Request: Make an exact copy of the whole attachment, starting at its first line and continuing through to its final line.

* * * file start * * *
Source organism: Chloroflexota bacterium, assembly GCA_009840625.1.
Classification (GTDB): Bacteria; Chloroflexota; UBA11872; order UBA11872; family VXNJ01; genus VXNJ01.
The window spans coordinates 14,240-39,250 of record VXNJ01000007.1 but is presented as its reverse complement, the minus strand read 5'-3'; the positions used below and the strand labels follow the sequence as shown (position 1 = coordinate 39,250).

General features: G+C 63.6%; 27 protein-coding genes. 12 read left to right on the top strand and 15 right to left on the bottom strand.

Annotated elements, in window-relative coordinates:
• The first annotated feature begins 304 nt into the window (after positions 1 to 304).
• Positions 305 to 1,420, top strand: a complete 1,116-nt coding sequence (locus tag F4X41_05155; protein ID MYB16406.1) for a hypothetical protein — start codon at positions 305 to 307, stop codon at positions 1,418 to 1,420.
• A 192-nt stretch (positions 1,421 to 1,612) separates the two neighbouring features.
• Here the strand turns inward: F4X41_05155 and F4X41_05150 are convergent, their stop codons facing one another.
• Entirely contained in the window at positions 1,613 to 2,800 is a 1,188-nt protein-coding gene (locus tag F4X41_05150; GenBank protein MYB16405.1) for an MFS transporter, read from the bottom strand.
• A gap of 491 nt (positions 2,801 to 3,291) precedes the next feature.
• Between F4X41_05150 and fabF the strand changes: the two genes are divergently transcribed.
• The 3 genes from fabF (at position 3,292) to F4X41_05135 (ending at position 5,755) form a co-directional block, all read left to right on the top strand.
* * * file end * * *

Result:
Source organism: Chloroflexota bacterium, assembly GCA_009840625.1.
Classification (GTDB): Bacteria; Chloroflexota; UBA11872; order UBA11872; family VXNJ01; genus VXNJ01.
The window spans coordinates 14,240-39,250 of record VXNJ01000007.1 but is presented as its reverse complement, the minus strand read 5'-3'; the positions used below and the strand labels follow the sequence as shown (position 1 = coordinate 39,250).

General features: G+C 63.6%; 27 protein-coding genes. 12 read left to right on the top strand and 15 right to left on the bottom strand.

Annotated elements, in window-relative coordinates:
• The first annotated feature begins 304 nt into the window (after positions 1 to 304).
• Positions 305 to 1,420, top strand: a complete 1,116-nt coding sequence (locus tag F4X41_05155; protein ID MYB16406.1) for a hypothetical protein — start codon at positions 305 to 307, stop codon at positions 1,418 to 1,420.
• A 192-nt stretch (positions 1,421 to 1,612) separates the two neighbouring features.
• Here the strand turns inward: F4X41_05155 and F4X41_05150 are convergent, their stop codons facing one another.
• Entirely contained in the window at positions 1,613 to 2,800 is a 1,188-nt protein-coding gene (locus tag F4X41_05150; GenBank protein MYB16405.1) for an MFS transporter, read from the bottom strand.
• A gap of 491 nt (positions 2,801 to 3,291) precedes the next feature.
• Between F4X41_05150 and fabF the strand changes: the two genes are divergently transcribed.
• The 3 genes from fabF (at position 3,292) to F4X41_05135 (ending at position 5,755) form a co-directional block, all read left to right on the top strand.